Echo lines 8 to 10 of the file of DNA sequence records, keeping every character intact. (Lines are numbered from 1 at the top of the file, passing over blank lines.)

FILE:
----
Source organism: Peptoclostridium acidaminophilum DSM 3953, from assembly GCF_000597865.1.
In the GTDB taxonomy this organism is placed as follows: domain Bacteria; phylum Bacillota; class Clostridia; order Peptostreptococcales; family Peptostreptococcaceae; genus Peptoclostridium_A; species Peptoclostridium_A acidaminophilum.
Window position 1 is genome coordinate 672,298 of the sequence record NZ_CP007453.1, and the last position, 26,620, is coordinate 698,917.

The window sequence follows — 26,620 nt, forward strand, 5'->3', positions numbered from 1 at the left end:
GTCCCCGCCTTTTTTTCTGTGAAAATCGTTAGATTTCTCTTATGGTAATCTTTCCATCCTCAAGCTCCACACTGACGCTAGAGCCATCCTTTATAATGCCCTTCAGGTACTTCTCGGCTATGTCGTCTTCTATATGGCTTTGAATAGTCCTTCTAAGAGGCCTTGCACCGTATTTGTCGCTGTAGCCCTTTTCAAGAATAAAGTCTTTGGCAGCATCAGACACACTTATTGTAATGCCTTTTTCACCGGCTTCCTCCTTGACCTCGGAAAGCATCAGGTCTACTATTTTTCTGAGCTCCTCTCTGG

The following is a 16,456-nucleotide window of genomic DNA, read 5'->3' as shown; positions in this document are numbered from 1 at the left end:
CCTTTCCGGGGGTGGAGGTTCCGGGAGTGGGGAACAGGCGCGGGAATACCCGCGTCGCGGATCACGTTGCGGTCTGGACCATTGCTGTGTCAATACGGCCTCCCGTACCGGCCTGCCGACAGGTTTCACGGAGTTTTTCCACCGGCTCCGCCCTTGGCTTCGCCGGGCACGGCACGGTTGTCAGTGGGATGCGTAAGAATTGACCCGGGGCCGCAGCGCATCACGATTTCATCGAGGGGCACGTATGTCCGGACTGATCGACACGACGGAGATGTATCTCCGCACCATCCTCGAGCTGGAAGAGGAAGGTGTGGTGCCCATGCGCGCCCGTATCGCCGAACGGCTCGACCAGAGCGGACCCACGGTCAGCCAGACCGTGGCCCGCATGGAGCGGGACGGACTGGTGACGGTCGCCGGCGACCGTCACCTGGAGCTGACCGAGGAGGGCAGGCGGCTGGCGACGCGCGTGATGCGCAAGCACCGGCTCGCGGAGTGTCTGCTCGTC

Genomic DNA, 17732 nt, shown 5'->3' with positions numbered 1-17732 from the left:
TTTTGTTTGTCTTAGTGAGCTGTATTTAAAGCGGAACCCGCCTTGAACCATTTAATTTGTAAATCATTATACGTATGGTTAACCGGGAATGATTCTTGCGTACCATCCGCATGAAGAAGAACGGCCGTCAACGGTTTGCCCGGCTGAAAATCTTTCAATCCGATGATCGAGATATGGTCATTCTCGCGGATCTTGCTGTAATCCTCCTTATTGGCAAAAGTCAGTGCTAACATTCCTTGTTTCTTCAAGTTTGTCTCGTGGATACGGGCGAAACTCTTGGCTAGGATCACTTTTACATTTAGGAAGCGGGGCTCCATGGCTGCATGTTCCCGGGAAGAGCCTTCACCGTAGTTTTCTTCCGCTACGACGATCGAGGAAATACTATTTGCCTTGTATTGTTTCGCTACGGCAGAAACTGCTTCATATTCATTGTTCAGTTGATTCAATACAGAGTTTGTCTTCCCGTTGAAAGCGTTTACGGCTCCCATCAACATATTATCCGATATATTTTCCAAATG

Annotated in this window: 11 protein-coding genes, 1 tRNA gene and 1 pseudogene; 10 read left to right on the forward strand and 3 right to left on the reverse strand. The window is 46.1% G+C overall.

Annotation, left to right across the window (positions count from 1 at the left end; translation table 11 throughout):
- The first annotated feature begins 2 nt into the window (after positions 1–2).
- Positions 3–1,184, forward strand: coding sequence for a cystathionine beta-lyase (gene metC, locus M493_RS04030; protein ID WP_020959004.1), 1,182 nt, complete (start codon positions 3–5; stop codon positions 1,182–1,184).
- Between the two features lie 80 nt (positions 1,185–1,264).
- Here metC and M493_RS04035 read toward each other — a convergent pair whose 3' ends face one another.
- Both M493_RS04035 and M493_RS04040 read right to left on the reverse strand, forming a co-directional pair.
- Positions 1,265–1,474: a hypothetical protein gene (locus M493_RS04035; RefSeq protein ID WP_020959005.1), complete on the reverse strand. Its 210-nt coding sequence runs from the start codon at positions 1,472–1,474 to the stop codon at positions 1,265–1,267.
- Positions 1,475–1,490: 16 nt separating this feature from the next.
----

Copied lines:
Genomic DNA, 17732 nt, shown 5'->3' with positions numbered 1-17732 from the left:
TTTTGTTTGTCTTAGTGAGCTGTATTTAAAGCGGAACCCGCCTTGAACCATTTAATTTGTAAATCATTATACGTATGGTTAACCGGGAATGATTCTTGCGTACCATCCGCATGAAGAAGAACGGCCGTCAACGGTTTGCCCGGCTGAAAATCTTTCAATCCGATGATCGAGATATGGTCATTCTCGCGGATCTTGCTGTAATCCTCCTTATTGGCAAAAGTCAGTGCTAACATTCCTTGTTTCTTCAAGTTTGTCTCGTGGATACGGGCGAAACTCTTGGCTAGGATCACTTTTACATTTAGGAAGCGGGGCTCCATGGCTGCATGTTCCCGGGAAGAGCCTTCACCGTAGTTTTCTTCCGCTACGACGATCGAGGAAATACTATTTGCCTTGTATTGTTTCGCTACGGCAGAAACTGCTTCATATTCATTGTTCAGTTGATTCAATACAGAGTTTGTCTTCCCGTTGAAAGCGTTTACGGCTCCCATCAACATATTATCCGATATATTTTCCAAATG

Annotated in this window: 11 protein-coding genes, 1 tRNA gene and 1 pseudogene; 10 read left to right on the forward strand and 3 right to left on the reverse strand. The window is 46.1% G+C overall.